- “A Nasty Thumping at the Top of Your Head”:Muscularity, Masculinity, and Physical Reading in The Moonstone
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In 1872, as part of its famed “Men of the Day” series, Vanity Fair featured a caricature of Wilkie Collins (fig. 1). Shortly after introducing the series as a regular feature of Vanity Fair, owner and editor Thomas Gibson Bowles promised that the featured caricatures would seize “the essential point” of the subject (qtd. in Matthews and Mellini 24) and Collins’s depiction seems no exception. Portraying the celebrated novelist as prominently bespectacled and weakly slumped in a chair, the cartoon suggests that Collins’s “essential point” is that his body exemplifies a non-normative masculinity. While the cartoon focuses on Collins’s body, the accompanying caption shifts that focus to the readerly body. Appearing after both The Woman in White (1859) and The Moonstone (1868) had entranced the Victorian public, the caption deems Collins “The Novelist Who Invented Sensation.”1
Though any Victorian reader would have connected Collins to the category of sensation fiction, the Vanity Fair caption cheekily associates him with the larger category of “sensation,” a term that was explicitly physiological.2 By crediting Collins with not only perpetuating but also inventing the heightened sense of physicality commonly associated with the word “sensation,” the cartoon suggests that Collins and his novels remade the collective body of the Victorian reading public. Within the cartoon, then, Wilkie Collins, exaggerated embodiment, abnormal masculinity, and the genre of the novel become inseparably intertwined.
To some extent, this paper proceeds from the assumption that the Vanity Fair caricature is correct. While I will not argue that Collins invented the biological category of sensation, I will suggest that he had a physiological conception of the novel and consciously attempted to remake the readerly body via the genre of the novel. More specifically, I situate The Moonstone against the backdrop of the muscular Christian movement and suggest that Collins deployed the popular sensation novel in order to invent a form of masculinity that opposed the muscular ideal in its uncontrolled physicality but also rivalled it in terms of its extensive popularity.3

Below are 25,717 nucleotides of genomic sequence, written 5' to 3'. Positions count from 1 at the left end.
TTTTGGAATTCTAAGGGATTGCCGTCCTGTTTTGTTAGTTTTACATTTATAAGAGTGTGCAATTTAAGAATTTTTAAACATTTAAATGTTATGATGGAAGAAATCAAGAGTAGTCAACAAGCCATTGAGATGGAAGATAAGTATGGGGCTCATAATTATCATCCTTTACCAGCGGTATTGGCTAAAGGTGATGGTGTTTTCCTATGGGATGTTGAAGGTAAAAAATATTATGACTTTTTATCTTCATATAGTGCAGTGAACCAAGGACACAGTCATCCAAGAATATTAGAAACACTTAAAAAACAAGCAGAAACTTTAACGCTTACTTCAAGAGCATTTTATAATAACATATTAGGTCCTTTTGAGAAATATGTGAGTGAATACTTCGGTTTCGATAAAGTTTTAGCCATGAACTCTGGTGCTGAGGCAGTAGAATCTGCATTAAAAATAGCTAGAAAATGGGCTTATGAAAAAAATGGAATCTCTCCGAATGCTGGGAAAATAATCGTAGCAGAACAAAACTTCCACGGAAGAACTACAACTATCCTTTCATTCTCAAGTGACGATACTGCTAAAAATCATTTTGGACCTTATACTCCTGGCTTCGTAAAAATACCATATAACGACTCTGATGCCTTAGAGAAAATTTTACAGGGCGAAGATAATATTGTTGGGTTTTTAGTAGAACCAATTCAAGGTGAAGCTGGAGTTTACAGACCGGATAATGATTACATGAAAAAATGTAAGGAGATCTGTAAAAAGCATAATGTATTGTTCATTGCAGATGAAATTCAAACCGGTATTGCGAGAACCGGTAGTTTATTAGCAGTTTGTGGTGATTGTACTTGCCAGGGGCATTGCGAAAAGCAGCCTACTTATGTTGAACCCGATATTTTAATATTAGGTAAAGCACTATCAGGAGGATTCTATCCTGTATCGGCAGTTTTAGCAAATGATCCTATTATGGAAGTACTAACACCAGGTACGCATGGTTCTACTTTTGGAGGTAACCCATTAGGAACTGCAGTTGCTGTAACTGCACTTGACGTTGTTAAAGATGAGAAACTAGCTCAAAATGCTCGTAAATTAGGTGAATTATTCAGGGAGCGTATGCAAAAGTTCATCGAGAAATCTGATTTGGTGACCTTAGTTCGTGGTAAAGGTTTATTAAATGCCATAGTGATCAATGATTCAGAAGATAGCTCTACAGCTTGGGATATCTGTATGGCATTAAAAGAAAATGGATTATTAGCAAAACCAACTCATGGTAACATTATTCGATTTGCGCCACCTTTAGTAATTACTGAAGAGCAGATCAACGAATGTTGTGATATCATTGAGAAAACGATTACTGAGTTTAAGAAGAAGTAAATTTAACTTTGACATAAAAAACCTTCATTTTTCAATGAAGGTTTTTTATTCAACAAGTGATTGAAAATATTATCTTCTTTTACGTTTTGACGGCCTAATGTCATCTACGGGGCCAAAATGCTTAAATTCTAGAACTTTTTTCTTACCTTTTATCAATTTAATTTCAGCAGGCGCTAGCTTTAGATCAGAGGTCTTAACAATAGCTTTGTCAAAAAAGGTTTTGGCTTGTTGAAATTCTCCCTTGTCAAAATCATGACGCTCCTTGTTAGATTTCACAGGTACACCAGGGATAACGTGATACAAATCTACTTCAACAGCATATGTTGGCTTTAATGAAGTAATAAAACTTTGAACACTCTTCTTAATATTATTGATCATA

Muscular Christianity represented a popular, if not inescapable, ideal of masculinity at mid-century. As James Eli Adams points out, Charles Kingsley, [End Page 133] Thomas Hughes, and a group of public-school men were primarily responsible for “the remarkably rapid diffusion of muscular Christianity” (108). Unlike Collins’s pathologized heroes, muscular Christian men represented a specific model of excessively athletic, emotionally stoic, and piously spiritual masculinity—a model that was itself originally located in and disseminated by the popular novel.4 Ultimately, the muscular Christian was a contradictory figure: one whose heightened state of healthy embodiment was a necessary and somewhat paradoxical precursor to the moment where he could become, in Kingsley’s phrase, “unconscious of [his] body” (Letters 2:18).
As muscular Christianity and male athleticism were becoming increasingly associated with ideal masculinity and with encouraging men to control and forget their bodies, Collins published The Moonstone in tantalizing weekly installments in All the Year Round. Heralded by T.S. Eliot as “the first and greatest of English detective novels” (410), The Moonstone features a slew of unathletic men (among them only one professional detective)5 who attempt to uncover the crimes of the novel’s resident muscular Christian, Godfrey Ablewhite. By consistently associating admirable men with crime detection, Collins saturates his novel with alternate models of ideal masculinity and relocates masculine morality from the muscular Christian body to the detective’s logical mind and nervous body.
Though Collins’s construction of masculine identity has attracted sustained scholarly attention, few critics have noted his interest in the muscular Christian movement. Further, when critics like Norman Page, Richard L. Newby, Deirdre David, and Tamara S. Wagner do explicitly consider Collins’s representation of muscular Christianity, they all focus almost exclusively on the novel that followed The...